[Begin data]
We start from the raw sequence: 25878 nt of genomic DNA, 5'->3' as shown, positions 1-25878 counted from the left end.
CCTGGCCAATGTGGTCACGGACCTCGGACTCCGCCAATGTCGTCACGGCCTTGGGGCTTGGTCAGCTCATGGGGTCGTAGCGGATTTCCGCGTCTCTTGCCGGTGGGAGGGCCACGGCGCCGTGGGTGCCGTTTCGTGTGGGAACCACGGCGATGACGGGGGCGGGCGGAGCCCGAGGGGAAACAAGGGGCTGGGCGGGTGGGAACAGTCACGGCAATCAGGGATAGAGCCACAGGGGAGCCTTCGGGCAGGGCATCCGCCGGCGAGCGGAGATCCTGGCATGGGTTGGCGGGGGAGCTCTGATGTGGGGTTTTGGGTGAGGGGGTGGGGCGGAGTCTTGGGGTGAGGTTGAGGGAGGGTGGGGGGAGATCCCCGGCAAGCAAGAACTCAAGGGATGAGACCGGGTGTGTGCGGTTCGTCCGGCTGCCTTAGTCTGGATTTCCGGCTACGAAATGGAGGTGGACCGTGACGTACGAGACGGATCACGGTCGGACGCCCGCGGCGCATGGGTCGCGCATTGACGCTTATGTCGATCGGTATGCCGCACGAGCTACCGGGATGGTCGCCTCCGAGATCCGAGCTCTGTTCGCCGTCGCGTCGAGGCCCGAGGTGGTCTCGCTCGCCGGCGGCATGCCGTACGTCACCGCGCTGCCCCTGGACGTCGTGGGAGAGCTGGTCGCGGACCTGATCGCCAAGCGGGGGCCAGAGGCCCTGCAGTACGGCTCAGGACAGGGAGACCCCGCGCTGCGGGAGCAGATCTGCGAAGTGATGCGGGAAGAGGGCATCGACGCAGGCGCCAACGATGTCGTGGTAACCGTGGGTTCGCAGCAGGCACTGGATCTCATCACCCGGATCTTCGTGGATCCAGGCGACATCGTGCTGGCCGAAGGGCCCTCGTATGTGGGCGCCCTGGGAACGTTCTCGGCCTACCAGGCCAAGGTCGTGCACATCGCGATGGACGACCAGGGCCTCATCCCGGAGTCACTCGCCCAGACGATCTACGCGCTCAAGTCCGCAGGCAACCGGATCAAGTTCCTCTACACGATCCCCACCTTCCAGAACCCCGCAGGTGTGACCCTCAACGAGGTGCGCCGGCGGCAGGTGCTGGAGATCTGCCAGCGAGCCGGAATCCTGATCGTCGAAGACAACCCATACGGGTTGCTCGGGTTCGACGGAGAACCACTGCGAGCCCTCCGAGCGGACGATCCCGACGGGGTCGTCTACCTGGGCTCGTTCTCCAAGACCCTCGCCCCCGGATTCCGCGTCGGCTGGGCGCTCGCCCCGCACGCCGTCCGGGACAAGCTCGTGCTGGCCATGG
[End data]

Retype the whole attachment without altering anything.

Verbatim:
We start from the raw sequence: 25878 nt of genomic DNA, 5'->3' as shown, positions 1-25878 counted from the left end.
CCTGGCCAATGTGGTCACGGACCTCGGACTCCGCCAATGTCGTCACGGCCTTGGGGCTTGGTCAGCTCATGGGGTCGTAGCGGATTTCCGCGTCTCTTGCCGGTGGGAGGGCCACGGCGCCGTGGGTGCCGTTTCGTGTGGGAACCACGGCGATGACGGGGGCGGGCGGAGCCCGAGGGGAAACAAGGGGCTGGGCGGGTGGGAACAGTCACGGCAATCAGGGATAGAGCCACAGGGGAGCCTTCGGGCAGGGCATCCGCCGGCGAGCGGAGATCCTGGCATGGGTTGGCGGGGGAGCTCTGATGTGGGGTTTTGGGTGAGGGGGTGGGGCGGAGTCTTGGGGTGAGGTTGAGGGAGGGTGGGGGGAGATCCCCGGCAAGCAAGAACTCAAGGGATGAGACCGGGTGTGTGCGGTTCGTCCGGCTGCCTTAGTCTGGATTTCCGGCTACGAAATGGAGGTGGACCGTGACGTACGAGACGGATCACGGTCGGACGCCCGCGGCGCATGGGTCGCGCATTGACGCTTATGTCGATCGGTATGCCGCACGAGCTACCGGGATGGTCGCCTCCGAGATCCGAGCTCTGTTCGCCGTCGCGTCGAGGCCCGAGGTGGTCTCGCTCGCCGGCGGCATGCCGTACGTCACCGCGCTGCCCCTGGACGTCGTGGGAGAGCTGGTCGCGGACCTGATCGCCAAGCGGGGGCCAGAGGCCCTGCAGTACGGCTCAGGACAGGGAGACCCCGCGCTGCGGGAGCAGATCTGCGAAGTGATGCGGGAAGAGGGCATCGACGCAGGCGCCAACGATGTCGTGGTAACCGTGGGTTCGCAGCAGGCACTGGATCTCATCACCCGGATCTTCGTGGATCCAGGCGACATCGTGCTGGCCGAAGGGCCCTCGTATGTGGGCGCCCTGGGAACGTTCTCGGCCTACCAGGCCAAGGTCGTGCACATCGCGATGGACGACCAGGGCCTCATCCCGGAGTCACTCGCCCAGACGATCTACGCGCTCAAGTCCGCAGGCAACCGGATCAAGTTCCTCTACACGATCCCCACCTTCCAGAACCCCGCAGGTGTGACCCTCAACGAGGTGCGCCGGCGGCAGGTGCTGGAGATCTGCCAGCGAGCCGGAATCCTGATCGTCGAAGACAACCCATACGGGTTGCTCGGGTTCGACGGAGAACCACTGCGAGCCCTCCGAGCGGACGATCCCGACGGGGTCGTCTACCTGGGCTCGTTCTCCAAGACCCTCGCCCCCGGATTCCGCGTCGGCTGGGCGCTCGCCCCGCACGCCGTCCGGGACAAGCTCGTGCTGGCCATGG